When I cook my trash can fills up quickly. I try to buy fruits and vegetables that don’t come wrapped in plastic, but it's not always possible. And, of course it’s difficult to avoid Styrofoam and cellophane wrapped meat and chicken. Cans, boxes that once contained broth, milk cartons, and mustard jars all go into the recycling bin. But still, when I think about food packaging my knee-jerk reaction is less – and preferably none – is better.
So I was surprised to read a defense of food packaging in the New York Times Freakonomics blog today: “In addition to protecting food from its microbial surroundings, packaging significantly prolongs shelf life, which in turn improves the chances of the food actually being eaten.”
And that’s where things take an even more interesting turn:
“[W]hen it comes to saving energy and reducing greenhouse gas emissions, our behavior in the kitchen far outweighs the environmental impact of whatever packaging happens to surround the product. Consumers toss out vastly more pounds of food than we do packaging—about six times as much. One study estimates that U.S. consumers throw out about half the food they buy. In Great Britain, the Waste and Resource Action Programme (funny enough, WRAP) claims that the energy saved from not wasting food at home would be the equivalent of removing ‘1 out of every 5 cars off the road.’”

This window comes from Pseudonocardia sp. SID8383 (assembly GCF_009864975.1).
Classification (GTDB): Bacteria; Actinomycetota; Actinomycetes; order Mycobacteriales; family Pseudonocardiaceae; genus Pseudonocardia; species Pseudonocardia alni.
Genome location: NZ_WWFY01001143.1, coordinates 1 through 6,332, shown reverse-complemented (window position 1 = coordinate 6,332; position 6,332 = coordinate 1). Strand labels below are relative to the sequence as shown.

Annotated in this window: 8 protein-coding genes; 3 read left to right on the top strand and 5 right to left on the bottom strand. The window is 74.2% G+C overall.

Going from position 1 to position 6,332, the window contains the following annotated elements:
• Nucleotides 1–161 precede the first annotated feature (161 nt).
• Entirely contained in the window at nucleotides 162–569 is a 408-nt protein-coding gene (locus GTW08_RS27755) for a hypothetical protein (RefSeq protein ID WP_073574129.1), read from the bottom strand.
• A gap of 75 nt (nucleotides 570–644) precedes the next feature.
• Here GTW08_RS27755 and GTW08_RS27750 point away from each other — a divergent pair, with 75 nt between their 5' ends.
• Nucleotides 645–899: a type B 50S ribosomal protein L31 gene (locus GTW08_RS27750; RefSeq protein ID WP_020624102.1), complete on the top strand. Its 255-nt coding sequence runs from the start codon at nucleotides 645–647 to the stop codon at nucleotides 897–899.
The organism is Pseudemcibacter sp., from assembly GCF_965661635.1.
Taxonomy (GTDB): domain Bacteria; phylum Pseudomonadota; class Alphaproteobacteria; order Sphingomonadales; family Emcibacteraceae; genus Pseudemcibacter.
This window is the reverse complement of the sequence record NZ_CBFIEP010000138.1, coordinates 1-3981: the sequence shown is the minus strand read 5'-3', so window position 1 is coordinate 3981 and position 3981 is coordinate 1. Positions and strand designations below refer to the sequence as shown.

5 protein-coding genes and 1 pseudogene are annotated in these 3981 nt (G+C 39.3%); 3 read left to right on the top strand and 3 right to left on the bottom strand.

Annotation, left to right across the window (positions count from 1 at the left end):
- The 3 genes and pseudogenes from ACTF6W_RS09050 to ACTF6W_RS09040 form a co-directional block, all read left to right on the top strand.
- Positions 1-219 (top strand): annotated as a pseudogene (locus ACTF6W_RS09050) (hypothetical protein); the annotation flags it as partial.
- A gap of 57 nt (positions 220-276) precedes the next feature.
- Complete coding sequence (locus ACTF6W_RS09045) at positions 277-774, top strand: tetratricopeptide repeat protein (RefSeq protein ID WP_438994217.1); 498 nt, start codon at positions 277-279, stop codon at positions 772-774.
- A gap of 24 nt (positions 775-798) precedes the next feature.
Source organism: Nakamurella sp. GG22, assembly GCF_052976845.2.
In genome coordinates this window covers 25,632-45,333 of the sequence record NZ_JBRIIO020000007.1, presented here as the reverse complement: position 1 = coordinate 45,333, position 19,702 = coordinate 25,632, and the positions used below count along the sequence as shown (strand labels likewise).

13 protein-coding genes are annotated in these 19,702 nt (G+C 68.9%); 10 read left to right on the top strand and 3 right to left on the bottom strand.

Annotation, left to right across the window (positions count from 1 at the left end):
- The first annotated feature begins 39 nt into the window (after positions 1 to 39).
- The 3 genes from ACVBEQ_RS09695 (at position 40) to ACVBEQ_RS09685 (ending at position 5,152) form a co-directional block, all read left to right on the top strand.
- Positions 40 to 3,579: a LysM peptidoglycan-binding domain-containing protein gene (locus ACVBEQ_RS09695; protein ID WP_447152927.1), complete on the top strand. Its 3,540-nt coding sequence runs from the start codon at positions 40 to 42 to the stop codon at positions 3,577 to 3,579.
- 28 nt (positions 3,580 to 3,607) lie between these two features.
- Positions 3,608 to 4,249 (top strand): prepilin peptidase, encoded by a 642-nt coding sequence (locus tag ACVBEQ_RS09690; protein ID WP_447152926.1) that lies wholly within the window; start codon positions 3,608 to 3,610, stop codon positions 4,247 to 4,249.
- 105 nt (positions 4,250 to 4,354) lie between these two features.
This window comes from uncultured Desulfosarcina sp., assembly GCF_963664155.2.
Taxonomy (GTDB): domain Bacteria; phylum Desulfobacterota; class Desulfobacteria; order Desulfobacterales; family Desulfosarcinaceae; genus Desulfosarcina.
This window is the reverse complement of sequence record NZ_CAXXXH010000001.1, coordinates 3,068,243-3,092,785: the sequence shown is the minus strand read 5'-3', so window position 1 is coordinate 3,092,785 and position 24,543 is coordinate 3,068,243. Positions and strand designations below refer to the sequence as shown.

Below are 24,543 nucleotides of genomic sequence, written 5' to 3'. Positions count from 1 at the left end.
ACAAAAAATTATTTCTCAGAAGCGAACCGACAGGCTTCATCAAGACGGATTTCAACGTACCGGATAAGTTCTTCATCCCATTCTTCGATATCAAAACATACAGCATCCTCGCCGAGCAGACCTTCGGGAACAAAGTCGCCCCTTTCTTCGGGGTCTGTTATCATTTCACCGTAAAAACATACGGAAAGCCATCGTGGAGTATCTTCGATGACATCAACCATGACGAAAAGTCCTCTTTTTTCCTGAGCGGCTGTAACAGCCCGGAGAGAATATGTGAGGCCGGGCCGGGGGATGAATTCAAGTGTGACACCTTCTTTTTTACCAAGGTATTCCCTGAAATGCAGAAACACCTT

That’s pretty powerful stuff (even if the stats are somewhat exaggerated, as some comments claimed). I work hard not to waste food, saving even dribs and drabs of various dishes to incorporate into other dishes – a half-cup of sautéed spinach to put on a pizza, three sundried tomatoes to chop up for a frittata, the ends of onions for chicken stock. There is nothing more satisfying than cleaning out the fridge, making good use of forlorn leftovers. It makes me feel thrifty – an underrated, and in my life, rarely felt, quality.
But even though I'm wasting less food in the kitchen, I know I can do better. Fresh herbs are one of the trickiest foods to make good use of since the bunches are usually larger than I require. When I have extra basil, mint, or parsley I'll make a batch of pesto to freeze. But, rosemary, thyme, and sage? Hm, I'm still thinking about that.